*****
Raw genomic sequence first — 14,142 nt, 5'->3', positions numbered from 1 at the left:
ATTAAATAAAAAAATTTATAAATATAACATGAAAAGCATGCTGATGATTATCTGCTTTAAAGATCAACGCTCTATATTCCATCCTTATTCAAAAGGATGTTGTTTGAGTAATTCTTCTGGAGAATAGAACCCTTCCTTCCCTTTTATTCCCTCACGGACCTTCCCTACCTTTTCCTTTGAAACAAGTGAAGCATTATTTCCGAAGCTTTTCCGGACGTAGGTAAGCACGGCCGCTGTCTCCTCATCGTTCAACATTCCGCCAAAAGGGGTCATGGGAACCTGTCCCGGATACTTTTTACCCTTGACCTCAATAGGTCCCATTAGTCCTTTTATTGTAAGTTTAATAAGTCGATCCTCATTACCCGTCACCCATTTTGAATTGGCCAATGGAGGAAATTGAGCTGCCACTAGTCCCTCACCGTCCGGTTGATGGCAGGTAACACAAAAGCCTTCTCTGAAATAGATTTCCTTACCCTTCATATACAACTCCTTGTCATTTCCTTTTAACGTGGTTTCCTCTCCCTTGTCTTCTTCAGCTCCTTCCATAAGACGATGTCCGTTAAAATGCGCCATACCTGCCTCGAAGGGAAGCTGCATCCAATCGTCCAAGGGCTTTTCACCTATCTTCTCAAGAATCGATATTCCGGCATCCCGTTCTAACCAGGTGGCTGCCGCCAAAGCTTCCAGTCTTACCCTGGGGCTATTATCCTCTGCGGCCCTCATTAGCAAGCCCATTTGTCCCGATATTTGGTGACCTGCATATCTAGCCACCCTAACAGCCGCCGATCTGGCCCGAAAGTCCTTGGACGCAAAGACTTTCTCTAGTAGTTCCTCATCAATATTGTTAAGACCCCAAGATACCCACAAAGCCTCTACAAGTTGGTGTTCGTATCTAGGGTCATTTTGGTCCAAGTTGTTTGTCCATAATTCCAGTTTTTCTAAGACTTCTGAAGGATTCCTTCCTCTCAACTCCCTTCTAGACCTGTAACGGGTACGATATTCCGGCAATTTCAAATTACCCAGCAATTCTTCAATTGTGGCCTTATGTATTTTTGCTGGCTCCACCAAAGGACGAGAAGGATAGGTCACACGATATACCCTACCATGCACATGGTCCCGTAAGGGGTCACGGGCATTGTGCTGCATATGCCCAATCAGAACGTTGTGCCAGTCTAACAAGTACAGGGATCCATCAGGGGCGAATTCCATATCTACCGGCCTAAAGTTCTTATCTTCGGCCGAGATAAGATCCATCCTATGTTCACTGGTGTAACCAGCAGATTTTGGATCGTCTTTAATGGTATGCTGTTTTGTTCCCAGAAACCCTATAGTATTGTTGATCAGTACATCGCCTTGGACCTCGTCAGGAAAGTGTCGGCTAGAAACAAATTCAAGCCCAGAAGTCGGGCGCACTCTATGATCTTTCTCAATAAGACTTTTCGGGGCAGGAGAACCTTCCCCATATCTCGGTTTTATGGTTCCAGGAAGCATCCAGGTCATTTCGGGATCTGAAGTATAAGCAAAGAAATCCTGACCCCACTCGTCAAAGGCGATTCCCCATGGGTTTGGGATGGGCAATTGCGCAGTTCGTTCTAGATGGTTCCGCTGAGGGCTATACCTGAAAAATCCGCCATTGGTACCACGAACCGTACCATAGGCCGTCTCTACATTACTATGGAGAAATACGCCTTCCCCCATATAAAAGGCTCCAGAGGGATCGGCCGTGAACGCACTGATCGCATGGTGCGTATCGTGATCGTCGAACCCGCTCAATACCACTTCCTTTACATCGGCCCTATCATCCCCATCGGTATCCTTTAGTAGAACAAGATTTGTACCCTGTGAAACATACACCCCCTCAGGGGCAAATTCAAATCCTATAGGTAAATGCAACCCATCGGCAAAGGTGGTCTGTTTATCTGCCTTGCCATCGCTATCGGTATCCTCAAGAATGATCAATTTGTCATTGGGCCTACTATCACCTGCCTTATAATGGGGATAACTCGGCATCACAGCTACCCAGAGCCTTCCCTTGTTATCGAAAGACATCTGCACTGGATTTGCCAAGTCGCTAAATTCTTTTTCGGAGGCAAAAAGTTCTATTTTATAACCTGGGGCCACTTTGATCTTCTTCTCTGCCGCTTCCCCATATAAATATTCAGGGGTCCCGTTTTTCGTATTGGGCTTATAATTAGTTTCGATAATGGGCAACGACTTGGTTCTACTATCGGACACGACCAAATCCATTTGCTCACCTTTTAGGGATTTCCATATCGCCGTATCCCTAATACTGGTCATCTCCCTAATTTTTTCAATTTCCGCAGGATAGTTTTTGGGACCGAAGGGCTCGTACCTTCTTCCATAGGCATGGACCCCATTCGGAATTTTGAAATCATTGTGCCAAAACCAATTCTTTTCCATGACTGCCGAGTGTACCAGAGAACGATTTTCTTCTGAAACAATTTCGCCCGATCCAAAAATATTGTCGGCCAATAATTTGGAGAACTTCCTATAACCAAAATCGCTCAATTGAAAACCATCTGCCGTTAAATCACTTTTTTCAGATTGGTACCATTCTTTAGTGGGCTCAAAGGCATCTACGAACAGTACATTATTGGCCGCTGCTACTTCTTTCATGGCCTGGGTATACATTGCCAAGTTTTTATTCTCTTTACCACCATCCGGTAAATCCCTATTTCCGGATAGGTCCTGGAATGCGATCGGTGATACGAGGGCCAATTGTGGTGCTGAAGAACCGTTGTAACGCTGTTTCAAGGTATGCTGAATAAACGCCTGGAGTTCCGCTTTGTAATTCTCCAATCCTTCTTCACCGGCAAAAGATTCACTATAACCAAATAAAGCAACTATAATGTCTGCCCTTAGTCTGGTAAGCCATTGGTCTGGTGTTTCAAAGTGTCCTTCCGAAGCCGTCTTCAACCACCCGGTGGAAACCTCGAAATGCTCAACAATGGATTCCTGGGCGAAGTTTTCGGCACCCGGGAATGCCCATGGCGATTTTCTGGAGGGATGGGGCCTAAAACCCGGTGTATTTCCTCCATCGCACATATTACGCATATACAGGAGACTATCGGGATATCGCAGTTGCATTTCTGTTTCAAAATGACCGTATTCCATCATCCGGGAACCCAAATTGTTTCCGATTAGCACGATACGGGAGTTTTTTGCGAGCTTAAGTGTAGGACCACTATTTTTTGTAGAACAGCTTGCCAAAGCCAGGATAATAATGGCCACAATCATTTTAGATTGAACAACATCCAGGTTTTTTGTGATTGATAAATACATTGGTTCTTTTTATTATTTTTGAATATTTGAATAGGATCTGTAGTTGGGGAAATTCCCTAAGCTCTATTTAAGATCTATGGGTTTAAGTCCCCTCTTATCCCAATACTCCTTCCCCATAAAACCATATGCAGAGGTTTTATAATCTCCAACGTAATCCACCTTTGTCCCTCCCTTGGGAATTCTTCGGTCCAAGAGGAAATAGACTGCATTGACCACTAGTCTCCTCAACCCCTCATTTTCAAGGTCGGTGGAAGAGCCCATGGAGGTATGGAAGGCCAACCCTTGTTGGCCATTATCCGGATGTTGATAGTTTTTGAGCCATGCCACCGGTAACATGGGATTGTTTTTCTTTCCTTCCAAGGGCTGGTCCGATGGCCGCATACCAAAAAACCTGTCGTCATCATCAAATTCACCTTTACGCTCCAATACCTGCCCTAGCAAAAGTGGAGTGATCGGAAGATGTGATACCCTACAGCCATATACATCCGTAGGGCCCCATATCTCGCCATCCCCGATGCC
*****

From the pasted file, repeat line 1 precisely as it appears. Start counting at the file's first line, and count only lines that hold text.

Raw genomic sequence first — 14,142 nt, 5'->3', positions numbered from 1 at the left: